At Home With 'Spamilton'/'Forbidden Broadway's Gerard Alessandrini
“How about some ‘Maggie Flynn’?” Gerard Alessandrini asks as he hands me the pristine album cover of the long-forgotten, ill-fated 1968 musical starring Shirley Jones and Jack Cassidy.
We are in the album room of the split-level, mid-century home he shares with his husband, Glenn Bassett, overlooking Mill Pond in Essex. The extra room for his collection of thousands of original cast albums was a major selling point and contains every musical you’ve ever — and never — heard of.
It’s an unexpectedly bucolic and serene place for a man whose life has been devoted to celebrating — and satirizing — the razzle-dazzle of Broadway. For more than 30 years, Alessandrini has created more than a dozen Manhattan revues that have run under the banner “Forbidden Broadway.” In 2006 he even received a special Tony Award for his parodies of Broadway’s best — and sometimes worst — efforts.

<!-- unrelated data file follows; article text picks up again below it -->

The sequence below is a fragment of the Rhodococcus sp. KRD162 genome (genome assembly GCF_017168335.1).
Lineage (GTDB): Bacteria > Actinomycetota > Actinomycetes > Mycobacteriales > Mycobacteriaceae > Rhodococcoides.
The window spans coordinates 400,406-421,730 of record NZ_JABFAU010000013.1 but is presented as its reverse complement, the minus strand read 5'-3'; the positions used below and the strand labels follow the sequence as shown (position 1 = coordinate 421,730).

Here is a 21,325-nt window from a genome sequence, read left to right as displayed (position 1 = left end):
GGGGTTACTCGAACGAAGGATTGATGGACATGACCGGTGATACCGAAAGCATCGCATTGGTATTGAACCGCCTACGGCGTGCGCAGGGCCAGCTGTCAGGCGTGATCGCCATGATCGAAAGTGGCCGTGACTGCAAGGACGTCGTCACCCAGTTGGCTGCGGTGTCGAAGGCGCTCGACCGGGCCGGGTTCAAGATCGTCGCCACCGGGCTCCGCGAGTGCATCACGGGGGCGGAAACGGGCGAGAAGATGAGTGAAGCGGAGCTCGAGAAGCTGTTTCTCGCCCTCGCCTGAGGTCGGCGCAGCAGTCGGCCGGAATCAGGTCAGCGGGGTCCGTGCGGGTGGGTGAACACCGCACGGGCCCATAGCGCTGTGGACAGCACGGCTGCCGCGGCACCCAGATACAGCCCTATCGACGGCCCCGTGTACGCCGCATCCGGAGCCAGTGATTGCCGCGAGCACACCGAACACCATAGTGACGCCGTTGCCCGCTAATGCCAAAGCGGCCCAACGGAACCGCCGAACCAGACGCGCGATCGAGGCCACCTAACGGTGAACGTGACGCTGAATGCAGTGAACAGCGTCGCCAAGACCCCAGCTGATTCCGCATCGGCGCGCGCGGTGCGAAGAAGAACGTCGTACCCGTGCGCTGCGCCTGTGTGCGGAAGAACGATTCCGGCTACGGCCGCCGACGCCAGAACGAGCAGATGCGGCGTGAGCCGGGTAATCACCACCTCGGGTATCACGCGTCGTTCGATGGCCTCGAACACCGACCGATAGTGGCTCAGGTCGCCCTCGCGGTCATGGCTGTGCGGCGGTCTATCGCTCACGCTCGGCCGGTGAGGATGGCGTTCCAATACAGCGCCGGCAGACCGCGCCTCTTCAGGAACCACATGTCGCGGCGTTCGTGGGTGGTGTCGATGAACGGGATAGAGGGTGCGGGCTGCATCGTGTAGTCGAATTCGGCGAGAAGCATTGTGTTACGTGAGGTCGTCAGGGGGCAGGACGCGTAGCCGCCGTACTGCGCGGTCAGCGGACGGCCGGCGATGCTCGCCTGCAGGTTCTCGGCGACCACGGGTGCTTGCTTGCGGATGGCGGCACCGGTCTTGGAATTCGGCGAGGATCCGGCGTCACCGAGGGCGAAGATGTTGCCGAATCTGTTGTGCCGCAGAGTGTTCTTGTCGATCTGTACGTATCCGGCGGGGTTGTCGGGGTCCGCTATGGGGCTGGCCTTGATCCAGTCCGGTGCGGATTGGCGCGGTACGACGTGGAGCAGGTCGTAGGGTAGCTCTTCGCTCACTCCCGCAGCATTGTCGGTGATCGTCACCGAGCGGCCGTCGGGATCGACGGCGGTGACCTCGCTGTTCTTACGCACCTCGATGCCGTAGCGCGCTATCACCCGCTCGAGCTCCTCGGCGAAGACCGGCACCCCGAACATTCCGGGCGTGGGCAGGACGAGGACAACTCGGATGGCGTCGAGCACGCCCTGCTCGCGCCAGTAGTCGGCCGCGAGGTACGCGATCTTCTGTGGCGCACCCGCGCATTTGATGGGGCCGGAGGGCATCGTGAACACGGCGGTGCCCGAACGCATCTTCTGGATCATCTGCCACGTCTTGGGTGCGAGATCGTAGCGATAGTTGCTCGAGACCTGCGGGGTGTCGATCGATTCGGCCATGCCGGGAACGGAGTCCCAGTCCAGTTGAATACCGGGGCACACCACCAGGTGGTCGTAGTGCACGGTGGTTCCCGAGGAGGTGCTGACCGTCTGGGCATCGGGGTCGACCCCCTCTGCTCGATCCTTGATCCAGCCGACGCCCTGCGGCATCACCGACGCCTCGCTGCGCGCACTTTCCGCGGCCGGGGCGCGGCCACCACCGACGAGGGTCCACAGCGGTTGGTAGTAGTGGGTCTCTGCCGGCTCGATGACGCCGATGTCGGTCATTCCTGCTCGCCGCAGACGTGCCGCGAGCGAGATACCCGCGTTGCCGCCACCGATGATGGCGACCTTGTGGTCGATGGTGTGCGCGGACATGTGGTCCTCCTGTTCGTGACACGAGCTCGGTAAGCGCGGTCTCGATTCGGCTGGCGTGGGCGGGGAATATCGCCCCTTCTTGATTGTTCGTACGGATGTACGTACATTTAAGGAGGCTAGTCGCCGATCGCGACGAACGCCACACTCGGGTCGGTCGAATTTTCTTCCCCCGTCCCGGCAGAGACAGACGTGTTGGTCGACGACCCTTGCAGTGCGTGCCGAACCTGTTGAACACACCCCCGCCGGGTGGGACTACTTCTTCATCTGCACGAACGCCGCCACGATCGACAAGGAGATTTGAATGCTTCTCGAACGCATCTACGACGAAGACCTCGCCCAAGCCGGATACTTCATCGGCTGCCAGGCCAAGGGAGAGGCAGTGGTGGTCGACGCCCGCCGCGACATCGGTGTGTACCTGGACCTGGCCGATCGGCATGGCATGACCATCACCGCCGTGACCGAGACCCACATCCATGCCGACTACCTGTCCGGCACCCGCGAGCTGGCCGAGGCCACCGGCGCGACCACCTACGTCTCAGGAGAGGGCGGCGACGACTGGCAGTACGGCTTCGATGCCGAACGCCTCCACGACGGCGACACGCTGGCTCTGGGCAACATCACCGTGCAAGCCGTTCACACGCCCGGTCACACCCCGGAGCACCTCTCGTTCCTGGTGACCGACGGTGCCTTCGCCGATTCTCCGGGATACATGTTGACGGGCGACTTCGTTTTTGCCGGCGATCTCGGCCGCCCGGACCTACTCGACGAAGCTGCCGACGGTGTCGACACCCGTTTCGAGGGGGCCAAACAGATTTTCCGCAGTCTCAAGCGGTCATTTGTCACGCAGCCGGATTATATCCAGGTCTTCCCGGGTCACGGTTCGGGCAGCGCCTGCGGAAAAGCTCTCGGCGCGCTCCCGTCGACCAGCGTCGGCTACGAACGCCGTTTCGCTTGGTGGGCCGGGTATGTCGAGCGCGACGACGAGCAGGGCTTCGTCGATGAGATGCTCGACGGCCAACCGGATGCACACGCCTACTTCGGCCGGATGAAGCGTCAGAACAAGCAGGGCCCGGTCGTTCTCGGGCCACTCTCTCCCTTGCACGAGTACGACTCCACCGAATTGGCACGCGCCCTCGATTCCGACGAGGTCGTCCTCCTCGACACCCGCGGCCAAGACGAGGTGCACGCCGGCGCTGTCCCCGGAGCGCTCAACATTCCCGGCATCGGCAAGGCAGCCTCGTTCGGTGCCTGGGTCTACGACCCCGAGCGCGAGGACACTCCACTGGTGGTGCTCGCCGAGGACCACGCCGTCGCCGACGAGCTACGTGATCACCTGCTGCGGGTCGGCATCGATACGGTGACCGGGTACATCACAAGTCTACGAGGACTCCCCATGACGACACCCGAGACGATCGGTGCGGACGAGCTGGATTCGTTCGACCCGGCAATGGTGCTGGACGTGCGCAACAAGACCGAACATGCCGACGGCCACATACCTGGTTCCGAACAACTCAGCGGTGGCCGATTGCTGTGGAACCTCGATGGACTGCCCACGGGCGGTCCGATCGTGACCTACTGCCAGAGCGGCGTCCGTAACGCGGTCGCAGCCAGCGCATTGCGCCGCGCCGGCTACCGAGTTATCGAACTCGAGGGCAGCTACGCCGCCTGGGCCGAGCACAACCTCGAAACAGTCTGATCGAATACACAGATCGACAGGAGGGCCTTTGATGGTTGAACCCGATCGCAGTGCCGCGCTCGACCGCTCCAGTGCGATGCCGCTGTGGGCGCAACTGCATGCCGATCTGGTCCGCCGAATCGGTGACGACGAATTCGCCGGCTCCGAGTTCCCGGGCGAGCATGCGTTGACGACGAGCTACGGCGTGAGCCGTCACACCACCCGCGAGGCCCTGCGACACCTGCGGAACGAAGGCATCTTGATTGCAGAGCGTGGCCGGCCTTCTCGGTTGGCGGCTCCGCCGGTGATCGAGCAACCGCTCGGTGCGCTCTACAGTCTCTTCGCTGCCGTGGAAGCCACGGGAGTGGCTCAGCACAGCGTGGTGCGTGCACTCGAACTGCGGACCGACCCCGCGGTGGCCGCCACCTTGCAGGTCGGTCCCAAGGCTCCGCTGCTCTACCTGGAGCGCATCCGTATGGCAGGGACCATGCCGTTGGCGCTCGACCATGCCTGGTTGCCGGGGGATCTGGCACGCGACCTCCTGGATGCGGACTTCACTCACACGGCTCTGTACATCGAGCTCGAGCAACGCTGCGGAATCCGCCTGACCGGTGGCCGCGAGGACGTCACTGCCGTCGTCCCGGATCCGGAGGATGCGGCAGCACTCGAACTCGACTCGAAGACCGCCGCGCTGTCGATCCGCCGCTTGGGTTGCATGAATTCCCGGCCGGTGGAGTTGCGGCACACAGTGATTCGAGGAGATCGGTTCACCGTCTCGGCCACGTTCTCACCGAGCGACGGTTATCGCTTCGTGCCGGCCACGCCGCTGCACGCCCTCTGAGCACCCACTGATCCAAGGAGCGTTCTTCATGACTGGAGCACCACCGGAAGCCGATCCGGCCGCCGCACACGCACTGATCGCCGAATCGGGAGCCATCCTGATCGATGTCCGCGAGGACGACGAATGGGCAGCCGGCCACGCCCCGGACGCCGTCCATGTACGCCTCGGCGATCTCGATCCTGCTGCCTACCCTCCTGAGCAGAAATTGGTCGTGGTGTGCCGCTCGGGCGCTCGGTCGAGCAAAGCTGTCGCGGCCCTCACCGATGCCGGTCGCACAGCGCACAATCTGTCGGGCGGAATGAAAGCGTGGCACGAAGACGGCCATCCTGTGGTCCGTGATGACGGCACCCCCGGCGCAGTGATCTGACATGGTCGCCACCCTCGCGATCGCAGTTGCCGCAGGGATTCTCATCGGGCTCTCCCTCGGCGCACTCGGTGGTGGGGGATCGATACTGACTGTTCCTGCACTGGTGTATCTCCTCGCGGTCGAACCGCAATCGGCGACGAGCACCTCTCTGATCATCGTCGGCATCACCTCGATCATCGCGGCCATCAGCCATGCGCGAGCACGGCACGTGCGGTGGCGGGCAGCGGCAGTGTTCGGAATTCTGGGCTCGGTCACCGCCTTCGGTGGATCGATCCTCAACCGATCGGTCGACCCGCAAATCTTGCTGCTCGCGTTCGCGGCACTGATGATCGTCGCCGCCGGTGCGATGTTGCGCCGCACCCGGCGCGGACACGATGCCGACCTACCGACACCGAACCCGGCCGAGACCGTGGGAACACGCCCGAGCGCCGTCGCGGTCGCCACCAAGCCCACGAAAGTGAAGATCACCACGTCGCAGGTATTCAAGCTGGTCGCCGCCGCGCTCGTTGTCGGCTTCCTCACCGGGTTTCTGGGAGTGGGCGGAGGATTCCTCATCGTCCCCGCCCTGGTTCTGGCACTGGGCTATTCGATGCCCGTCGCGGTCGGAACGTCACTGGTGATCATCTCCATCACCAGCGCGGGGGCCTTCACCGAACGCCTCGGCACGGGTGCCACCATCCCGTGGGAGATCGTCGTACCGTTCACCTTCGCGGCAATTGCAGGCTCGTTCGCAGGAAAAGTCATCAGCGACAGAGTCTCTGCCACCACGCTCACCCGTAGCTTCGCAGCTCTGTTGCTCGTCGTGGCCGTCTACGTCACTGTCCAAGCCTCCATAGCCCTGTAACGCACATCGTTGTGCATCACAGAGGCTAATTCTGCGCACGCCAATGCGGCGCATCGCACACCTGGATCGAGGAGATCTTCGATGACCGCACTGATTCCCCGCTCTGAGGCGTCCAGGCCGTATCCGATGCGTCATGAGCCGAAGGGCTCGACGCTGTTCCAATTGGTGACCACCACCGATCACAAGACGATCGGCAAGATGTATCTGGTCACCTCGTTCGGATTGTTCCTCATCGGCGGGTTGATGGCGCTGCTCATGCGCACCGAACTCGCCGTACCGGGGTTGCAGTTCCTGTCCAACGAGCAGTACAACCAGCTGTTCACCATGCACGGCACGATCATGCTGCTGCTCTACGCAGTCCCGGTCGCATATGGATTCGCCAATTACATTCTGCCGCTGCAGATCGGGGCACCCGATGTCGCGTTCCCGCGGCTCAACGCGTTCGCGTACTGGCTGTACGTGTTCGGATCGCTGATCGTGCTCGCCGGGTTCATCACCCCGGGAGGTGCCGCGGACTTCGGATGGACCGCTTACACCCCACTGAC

But of all the shows, nothing has struck such a chord as “Spamilton!” — his musical spoof of how Lin-Manual Miranda has revolutionized Broadway with his mega-hit “Hamilton.” As soon as “Spamilton” opened in 2016 it, too, became a must-see show, attracting crowds that included longtime “Forbidden Broadway” fan Stephen Sondheim and even “Hamilton” creator Lin-Manuel Miranda and the show’s creative team.
“Spamilton” is now touring and will arrive for a 3 1/2-week run Aug. 14 to Sept. 8 at West Hartford’s Playhouse on Park, in association with The Bushnell. I will be “in conversation with…” Alessandrini Thursday, Aug. 15 at 7 p.m. at the Mark Twain House and Museum on 351 Farmington Ave. in Hartford. as part of the center’s “A Little Harmless Fun” series .
Alessandrini, 65, has always been a musical fan at heart, growing up in Needham, Mass., just outside Boston during the waning days of the out-of-town, pre-Broadway tryout circuit.